Matthews Dominated Even Without Insider Info

Even without a full understanding of his role on the defense last season, Clay Matthews posted elite production. Of the top 114 players in sacks, only one trumped Matthews’ production in tackles and passes defensed.

Photo by Benny Sieu/USA TODAY

The all-around greatness of Clay Matthews was on full display during the second half of last season.

Learning a foreign position on the fly following a midseason bye, Matthews finished the season with 11 sacks among 61 tackles, according to league stats. Among the top 25 players in sacks, only five had more tackles than Matthews. And if that’s not impressive enough, there's this: Of the 114 players who had at least three sacks, only Houston’s J.J. Watt trumped Matthews’ production in both tackles and passes defensed.

“It's not an easy transition,” defensive coordinator Dom Capers said. “I don't think there's many guys that could do it, especially when we made a decision there during the bye week. He had a couple extra practices but that was about it.”

Matthews used the word “patchwork” to describe the process last season. This offseason, as he lines up mostly at inside linebacker, it’s about learning the “nuances” that there weren’t time to learn in the heat of the moment.

“For the most part, it's understanding why I'm doing it, where I'm lining up, who I'm covering and making sure there's no letdown,” Matthews said. “That way when I do get out there, it's not some guy covering for me.”

Linebackers coach Winston Moss downplayed Matthews’ concerns about knowing the “big picture” of the defense. As one of the smartest players on the team, Moss figured Matthews had that already.

“I think that Clay is a smart person and a smart football player and he was that way at outside linebacker,” Moss said. “I’m sure he had a sense of what was going on around him before we started moving him around. I think as he continues to go through his career, wherever he’s at, he’ll play well. He’ll be fine.”

Matthews’ production shot through the roof upon the midseason move. After eight games, Matthews was credited with 2.5 sacks, five tackles for losses and 19 total tackles. During the final eight games, Matthews piled up 8.5 sacks, 11 tackles for losses and 42 total tackles. With Matthews in a part-time role at inside linebacker, Green Bay ranked sixth in rushing yards allowed per game and seventh in rushing yards allowed per carry over the final eight games.

“It's just time on the job, repetitions,” Capers said. “You haven't seen a lot of people move from outside to inside and have the kind of impact that he had, the kind of production. He was very productive rushing the passer. He certainly helped our run defense. We went from not being a very good run defense to the second half of the season I think if you put (up) our numbers we'd probably be close to being a top-five defense.”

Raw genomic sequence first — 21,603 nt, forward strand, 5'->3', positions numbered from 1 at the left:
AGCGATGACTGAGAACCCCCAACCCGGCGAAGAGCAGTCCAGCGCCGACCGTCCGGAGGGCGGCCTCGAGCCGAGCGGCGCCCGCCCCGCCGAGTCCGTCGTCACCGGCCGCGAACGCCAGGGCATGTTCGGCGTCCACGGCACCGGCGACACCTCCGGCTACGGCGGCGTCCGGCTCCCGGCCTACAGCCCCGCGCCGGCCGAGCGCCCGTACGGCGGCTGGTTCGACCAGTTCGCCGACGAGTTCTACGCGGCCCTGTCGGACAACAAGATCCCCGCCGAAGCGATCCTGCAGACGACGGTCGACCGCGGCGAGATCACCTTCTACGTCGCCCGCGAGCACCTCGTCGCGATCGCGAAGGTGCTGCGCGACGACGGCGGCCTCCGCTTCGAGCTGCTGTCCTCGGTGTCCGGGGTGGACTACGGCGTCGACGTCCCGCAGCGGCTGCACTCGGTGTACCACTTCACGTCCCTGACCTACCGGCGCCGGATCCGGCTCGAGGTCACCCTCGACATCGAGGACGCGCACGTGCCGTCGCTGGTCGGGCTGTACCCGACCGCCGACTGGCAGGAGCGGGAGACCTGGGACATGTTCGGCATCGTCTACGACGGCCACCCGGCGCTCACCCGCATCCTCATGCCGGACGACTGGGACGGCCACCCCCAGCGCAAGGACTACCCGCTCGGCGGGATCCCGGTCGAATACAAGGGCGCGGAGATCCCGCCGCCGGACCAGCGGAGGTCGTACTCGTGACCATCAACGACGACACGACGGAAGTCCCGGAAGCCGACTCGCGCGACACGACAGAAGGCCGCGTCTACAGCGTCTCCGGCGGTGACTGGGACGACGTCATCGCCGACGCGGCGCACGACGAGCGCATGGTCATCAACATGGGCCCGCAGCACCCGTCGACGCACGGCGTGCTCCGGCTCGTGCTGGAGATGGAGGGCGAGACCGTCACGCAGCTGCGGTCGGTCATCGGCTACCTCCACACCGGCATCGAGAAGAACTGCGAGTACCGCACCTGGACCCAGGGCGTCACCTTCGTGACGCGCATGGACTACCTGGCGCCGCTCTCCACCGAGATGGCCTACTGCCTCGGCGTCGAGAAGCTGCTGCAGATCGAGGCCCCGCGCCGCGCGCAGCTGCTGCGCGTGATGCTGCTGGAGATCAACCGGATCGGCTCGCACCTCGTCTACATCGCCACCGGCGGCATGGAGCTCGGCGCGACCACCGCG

By lining up here, there and everywhere on the defense, it was a win for Green Bay’s defense as a whole and Matthews personally. Because he was so good inside, the Packers had the luxury of waiting until the fourth round to draft an inside linebacker (Jake Ryan). Capers can tap into Matthews’ versatility to create mismatches and to challenge offenses to simply find out where he’s going to be when the ball’s snapped.

“We've always felt that when Clay would move inside in some of our sub packages that he did a great job in there,” Capers said. “He's always been really a good dropper as well as a rusher. And he's been a good rusher from inside. Over the years he's been here, he's been at different spots — the old 'Psycho' package and when we went to our 3-2 package in our sub, he was inside most of the time and was very good at running stunts and that type of thing up inside. He's just a good all-around football player. This is giving Clay a chance to settle in to where he can go either way. I think he'll be far more efficient than what he was the second half of the season because he had to make the transition so quickly.”

At the time, Matthews was admittedly reluctant to make the move. After all, he was a four-time Pro Bowler on the outside. He’s much more onboard now after the success he and the team enjoyed during the second half of last season.

“I think it just shows the versatility that I possess and can bring to this defense and help this defense by doing that,” Matthews said. “We'll see what that means moving forward. But I think I can do it, I think I can excel at it and I will.”

Bill Huber is publisher of and has written for Packer Report since 1997. E-mail him at, or leave him a question in Packer Report’s subscribers-only Packers Pro Club forum. Find Bill on Twitter at

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